Image of the book The Culture Map

Do you work internationally? Read ‘The Culture Map’ by Erin Meyer

I have just read The Culture Map by Erin Meyer and it has excited me more than anything I have read for several years (since Chip and Dan Heath’s Made to Stick in 2007). If you work internationally or if you manage cross-cultural teams I strongly suggest you read this book – it is useful, enjoyable, and an engaging read. The book is a forensic analysis of some of the key differences between cultures and how these differences create problems when people from different backgrounds work together. The book is also a manual for how to deal with many of these problems. I don’t want to steal any of the book’s thunder (I want you to buy it and read it), but a couple of examples will help illustrate the insight and usefulness of the book. 1) A French businesswoman in America. Early in the book Meyer uses an anecdote about a French businesswoman to illustrate a non-obvious clash between French and American styles. The businesswoman was transferred from Paris to the USA to lead a team of Americans. She was looking forward to the challenge as she appreciated the direct and honest style of Americans (e.g. ‘say what you […]

Scientific Method Flow

What is the scientific method, and how does it relate to insights and market research?

I often hear people grumble that researchers, marketers and insights professionals have forgotten (or have never learned) the ‘scientific method’. However, there is usually very little discussion about what the scientific method is and how it should be applied. In this post, I am going to share a definition of the scientific method and discuss how it can be applied to the process of finding insights in commercial organisations. A dictionary definition: Here is a definition of the scientific method from the American Merriam Webster dictionary: “Principles and procedures for the systematic pursuit of knowledge involving the recognition and formulation of a problem, the collection of data through observation and experiment, and the formulation and testing of hypotheses.” The definition is a start, but it is not a road map for teaching or using the scientific method, so let’s map it out and then explore how to use it. Scientific Method Flow Chart The scientific method uses systematic processes to move from the need to solve a problem, via the creation of a hypothesis (or hypotheses), to testing the usefulness of the hypothesis. The flow chart below spells out the key steps in this journey. 1 Defining the Problem The […]

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New Participants, New Expectations, for Qualitative Market Research

The post below is a guest post from Maya Middlemiss, Founder and Managing Director of Saros Research, based in their UK office. Qualitative research has been around for many decades now, and despite the growing plethora of online tools, many techniques have more than stood the test of time: Amidst all the emergent research activities for which we recruit, the good old group discussions and depth interviews are still amongst the most widely used. Of course, the subject matter being discussed may have changed, and the qualitative enquiry techniques employed by the researchers continue to evolve, but the basic formats continue to work well – in skilful hands yielding valuable insights to business challenges old and new. What about the people taking part though? We’d contend that they have changed significantly, in contrast to the methodologies. A couple of decades ago, recruitment took place by word of mouth or lists in telephone call centres – slightly differently in different markets, but it was highly restricted. Certainly in the UK, being a ‘focus group participant’ meant that you were personally known to one or more recruiters… And as such it was highly likely that such a person got used far more often than […]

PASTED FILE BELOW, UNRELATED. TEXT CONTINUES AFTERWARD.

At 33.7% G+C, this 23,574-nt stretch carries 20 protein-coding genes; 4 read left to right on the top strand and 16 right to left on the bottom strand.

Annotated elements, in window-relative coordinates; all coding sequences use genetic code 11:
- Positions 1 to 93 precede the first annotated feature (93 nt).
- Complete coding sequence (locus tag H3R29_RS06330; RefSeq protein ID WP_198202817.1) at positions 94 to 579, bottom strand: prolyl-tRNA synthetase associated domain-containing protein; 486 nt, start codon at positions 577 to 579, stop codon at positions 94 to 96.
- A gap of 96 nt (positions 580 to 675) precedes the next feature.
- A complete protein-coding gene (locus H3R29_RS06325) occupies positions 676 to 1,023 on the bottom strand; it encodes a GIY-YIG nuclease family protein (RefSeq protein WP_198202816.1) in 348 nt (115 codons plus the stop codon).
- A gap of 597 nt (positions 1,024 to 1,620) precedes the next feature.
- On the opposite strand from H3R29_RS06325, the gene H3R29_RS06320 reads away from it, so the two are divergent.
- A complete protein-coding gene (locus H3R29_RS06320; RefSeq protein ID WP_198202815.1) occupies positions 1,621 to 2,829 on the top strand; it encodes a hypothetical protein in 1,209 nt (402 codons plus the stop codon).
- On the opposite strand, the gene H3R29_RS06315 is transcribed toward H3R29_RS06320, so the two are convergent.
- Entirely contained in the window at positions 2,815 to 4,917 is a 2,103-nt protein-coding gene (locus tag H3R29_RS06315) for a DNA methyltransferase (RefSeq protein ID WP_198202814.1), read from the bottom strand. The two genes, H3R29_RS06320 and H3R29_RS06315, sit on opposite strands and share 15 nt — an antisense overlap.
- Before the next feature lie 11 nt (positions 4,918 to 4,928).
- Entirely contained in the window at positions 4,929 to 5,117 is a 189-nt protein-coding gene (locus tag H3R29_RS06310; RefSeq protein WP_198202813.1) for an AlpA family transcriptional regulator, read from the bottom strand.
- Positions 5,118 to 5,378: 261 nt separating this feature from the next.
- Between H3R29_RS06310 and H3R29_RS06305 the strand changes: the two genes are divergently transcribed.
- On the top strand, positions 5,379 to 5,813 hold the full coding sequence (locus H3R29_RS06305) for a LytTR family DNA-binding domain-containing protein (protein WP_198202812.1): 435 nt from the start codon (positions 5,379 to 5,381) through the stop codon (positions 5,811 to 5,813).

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Politicised discourse – is Market Research Attuned?

The post below is a guest post from Edward Appleton, Director Global Marketing at Happy Thinking People, based in their Berlin office. We live in unsettled times – Brexit, Trump, opinions polarising and splintering… more and more aspects of life seem to becoming politicised. Whether it’s fake news, cultural appropriation, safe zones – public discourse is often charged, filtered. This “politicisation” – oblique or direct – is happening faster than we think and is pretty pervasive. Some examples: US retailer Nordstrom became part of a storm following its decision to de-stock Ivanka Trump’s fashion line The Budweiser 2017 Super Bowl TV ad sparked a wave of protest following what was perceived as a politicised, pro-immigration message. Consider what the use of capital letters on Twitter can easily suggest. Are we ready for this in market research? The filter bubble is a familiar concept in social media, but what about the interaction that goes on in a Market Research Online Community? Or a mobile chat? Groups? Do we capture authentically how peer-to-peer communication really happens – or are we “shut out” as external observers? The hypothesis is that people become more inhibited in expressing their true views, with multiple social pressures encouraging […]